Thread: Question concerning Send() and recv()

  1. #1
    Registered User
    Join Date
    Jan 2020
    Posts
    6

    Question concerning Send() and recv()

    Hello, I am currently learning about socket programming in c and have a question about the built-in functions send() and receive().

    Does the first argument in send() Identity the socket from which you send data or the one to which you send the data?

    Likewise, does the first argument in recv() Identity the socket from which you receive the data or the one on which you receive it?

  2. #2
    Registered User
    Join Date
    Jan 2020
    Posts
    6
    Quote Originally Posted by HelpMe12 View Post
    Hello, I am currently learning about socket programming in c and have a question about the built-in functions send() and receive().

    Does the first argument in send() Identity the socket from which you send data or the one to which you send the data?

    Likewise, does the first argument in recv() Identity the socket from which you receive the data or the one on which you receive it?
    I am a bit confused because the man page for send() says:

    The argument sockfd is the file descriptor of the sending socket.

    Other sources say that sockfd is the file descriptor of the socket
    to which the data has been sent

  3. #3
    C++ Witch laserlight's Avatar
    Join Date
    Oct 2003
    Location
    Singapore
    Posts
    27,556
    It seems to me that the man page you consulted has answered your question.

    Quote Originally Posted by HelpMe12
    Other sources say that sockfd is the file descriptor of the socket
    to which the data has been sent
    Which other sources are these?

    EDIT:
    My bad. Something sounded wrong to me, and I decided to check my own system's man page, and it does state what you observed. However, it also doesn't make sense: if you're going to send to something, you need to specify where to send it to, hence sockfd must designate the socket to send to. You may have spotted a bug in a man page as "sending socket" implies the opposite (if there's a "sending socket", a reasonable interpretation is that that means your program is receiving data from it, not sending data to it).
    Last edited by laserlight; 01-21-2020 at 05:30 AM.
    Quote Originally Posted by Bjarne Stroustrup (2000-10-14)
    I get maybe two dozen requests for help with some sort of programming or design problem every day. Most have more sense than to send me hundreds of lines of code. If they do, I ask them to find the smallest example that exhibits the problem and send me that. Mostly, they then find the error themselves. "Finding the smallest program that demonstrates the error" is a powerful debugging tool.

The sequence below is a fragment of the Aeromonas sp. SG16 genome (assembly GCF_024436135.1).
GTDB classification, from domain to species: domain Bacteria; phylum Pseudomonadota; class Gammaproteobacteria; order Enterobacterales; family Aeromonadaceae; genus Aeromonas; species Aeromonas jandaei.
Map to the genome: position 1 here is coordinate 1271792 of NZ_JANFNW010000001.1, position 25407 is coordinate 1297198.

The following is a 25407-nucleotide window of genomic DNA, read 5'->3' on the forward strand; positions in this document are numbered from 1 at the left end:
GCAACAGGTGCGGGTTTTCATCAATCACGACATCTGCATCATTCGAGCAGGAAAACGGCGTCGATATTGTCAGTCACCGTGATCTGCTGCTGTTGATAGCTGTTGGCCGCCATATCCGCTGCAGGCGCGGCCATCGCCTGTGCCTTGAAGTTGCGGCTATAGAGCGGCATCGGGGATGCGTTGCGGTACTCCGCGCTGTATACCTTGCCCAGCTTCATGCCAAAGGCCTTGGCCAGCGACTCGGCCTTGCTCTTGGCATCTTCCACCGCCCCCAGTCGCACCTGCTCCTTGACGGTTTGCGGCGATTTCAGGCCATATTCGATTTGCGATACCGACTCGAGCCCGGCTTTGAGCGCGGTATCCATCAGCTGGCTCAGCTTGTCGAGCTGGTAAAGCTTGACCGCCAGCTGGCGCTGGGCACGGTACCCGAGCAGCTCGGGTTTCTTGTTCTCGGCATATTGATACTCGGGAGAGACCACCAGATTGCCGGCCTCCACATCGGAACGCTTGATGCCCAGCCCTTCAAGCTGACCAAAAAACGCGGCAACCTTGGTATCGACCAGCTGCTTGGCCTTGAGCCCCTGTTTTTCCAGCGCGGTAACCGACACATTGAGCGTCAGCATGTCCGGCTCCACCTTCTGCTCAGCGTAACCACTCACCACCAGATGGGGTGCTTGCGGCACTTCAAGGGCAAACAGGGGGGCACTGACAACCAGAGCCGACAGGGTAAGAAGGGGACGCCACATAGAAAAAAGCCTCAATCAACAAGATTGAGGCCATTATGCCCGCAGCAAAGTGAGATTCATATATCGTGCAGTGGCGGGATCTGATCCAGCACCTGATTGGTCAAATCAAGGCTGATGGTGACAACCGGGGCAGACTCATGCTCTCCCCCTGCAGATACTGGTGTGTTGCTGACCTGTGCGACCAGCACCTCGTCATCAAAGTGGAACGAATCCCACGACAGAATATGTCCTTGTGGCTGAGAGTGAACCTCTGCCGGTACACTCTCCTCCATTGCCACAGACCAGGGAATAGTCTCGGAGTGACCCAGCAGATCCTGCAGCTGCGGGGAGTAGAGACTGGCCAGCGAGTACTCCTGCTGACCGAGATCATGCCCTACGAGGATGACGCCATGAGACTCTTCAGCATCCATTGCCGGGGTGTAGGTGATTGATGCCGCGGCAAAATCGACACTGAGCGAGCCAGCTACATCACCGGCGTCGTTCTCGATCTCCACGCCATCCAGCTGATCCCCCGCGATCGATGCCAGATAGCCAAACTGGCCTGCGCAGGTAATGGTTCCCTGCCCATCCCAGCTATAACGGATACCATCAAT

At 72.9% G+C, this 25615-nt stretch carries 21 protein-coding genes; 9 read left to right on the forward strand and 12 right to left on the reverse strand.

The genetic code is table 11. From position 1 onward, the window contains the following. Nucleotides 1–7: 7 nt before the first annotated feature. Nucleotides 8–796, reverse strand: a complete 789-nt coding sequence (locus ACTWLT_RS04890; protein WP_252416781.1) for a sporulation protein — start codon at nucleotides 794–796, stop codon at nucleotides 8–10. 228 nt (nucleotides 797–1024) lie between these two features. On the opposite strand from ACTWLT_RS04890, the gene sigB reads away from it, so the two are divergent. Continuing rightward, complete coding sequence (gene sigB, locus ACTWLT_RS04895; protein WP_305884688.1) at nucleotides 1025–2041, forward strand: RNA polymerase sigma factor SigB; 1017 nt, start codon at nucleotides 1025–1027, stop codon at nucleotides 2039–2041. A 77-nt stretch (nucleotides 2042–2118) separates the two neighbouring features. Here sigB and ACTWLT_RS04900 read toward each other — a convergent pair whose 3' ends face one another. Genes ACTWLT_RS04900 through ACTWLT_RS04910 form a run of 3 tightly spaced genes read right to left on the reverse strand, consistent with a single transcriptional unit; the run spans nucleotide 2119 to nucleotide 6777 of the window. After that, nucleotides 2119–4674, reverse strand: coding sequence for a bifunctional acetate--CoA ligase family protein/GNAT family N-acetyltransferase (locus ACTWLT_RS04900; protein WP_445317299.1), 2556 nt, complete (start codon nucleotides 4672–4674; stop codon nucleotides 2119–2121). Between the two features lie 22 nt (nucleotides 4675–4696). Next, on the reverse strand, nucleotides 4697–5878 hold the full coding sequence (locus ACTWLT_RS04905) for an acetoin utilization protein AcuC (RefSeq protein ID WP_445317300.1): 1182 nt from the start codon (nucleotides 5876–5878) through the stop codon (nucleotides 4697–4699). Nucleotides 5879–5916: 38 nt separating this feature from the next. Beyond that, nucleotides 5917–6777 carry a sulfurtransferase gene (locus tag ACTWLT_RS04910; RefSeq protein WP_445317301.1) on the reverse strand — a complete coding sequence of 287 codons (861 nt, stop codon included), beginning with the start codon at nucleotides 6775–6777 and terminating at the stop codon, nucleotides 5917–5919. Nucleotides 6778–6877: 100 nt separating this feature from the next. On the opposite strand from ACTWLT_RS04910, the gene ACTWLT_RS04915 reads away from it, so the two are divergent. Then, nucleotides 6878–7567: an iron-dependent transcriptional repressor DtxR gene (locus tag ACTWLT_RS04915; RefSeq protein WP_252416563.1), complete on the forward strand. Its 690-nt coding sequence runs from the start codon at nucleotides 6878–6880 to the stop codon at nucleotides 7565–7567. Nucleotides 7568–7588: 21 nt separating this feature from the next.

Look up a C++ Reference and learn How To Ask Questions The Smart Way

  4. #4
    Registered User
    Join Date
    Jan 2020
    Posts
    6
    Quote Originally Posted by laserlight View Post
    It seems to me that the man page you consulted has answered your question.


    Which other sources are these?

    EDIT:
    My bad. Something sounded wrong to me, and I decided to check my own system's man page, and it does state what you observed. However, it also doesn't make sense: if you're going to send to something, you need to specify where to send it to, hence sockfd must designate the socket to send to. You may have spotted a bug in a man page as "sending socket" implies the opposite (if there's a "sending socket", a reasonable interpretation is that that means your program is receiving data from it, not sending data to it).
    Thanks for the quick response. I have changed my opinion though and think that the man page gives the right information.

    I agree with this sentence:
    In the send function the argument sockfd is the file descriptor of the sending socket(not the one to which the data is sent)

    This is how I understand the client-server relation:

    On the client side you create a client socket and connect it to the server socket. You then send data over the client socket to the server and receive data back from the server over the same client socket.

    On the server side you create a server socket for listening to and accepting incoming connections and by accepting a connection you create a new socket on the server side to which the client socket is connected. Over that new socket you send data to the client socket and retreive data back from the client socket over that new socket.



Popular pages Recent additions subscribe to a feed

Similar Threads

  1. Send() and Recv()
    By Rodaxoleaux in forum Networking/Device Communication
    Replies: 0
    Last Post: 12-07-2011, 12:57 PM
  2. Send/Recv
    By brietje698 in forum Networking/Device Communication
    Replies: 13
    Last Post: 12-13-2007, 10:16 PM
  3. send and recv
    By DeadManWalking in forum C Programming
    Replies: 1
    Last Post: 12-04-2005, 09:17 AM
  4. Using recv() and send()
    By Sam_bham in forum C Programming
    Replies: 3
    Last Post: 06-08-2004, 04:36 PM
  5. recv/send
    By Wisefool in forum Networking/Device Communication
    Replies: 8
    Last Post: 10-26-2003, 06:40 PM

Tags for this Thread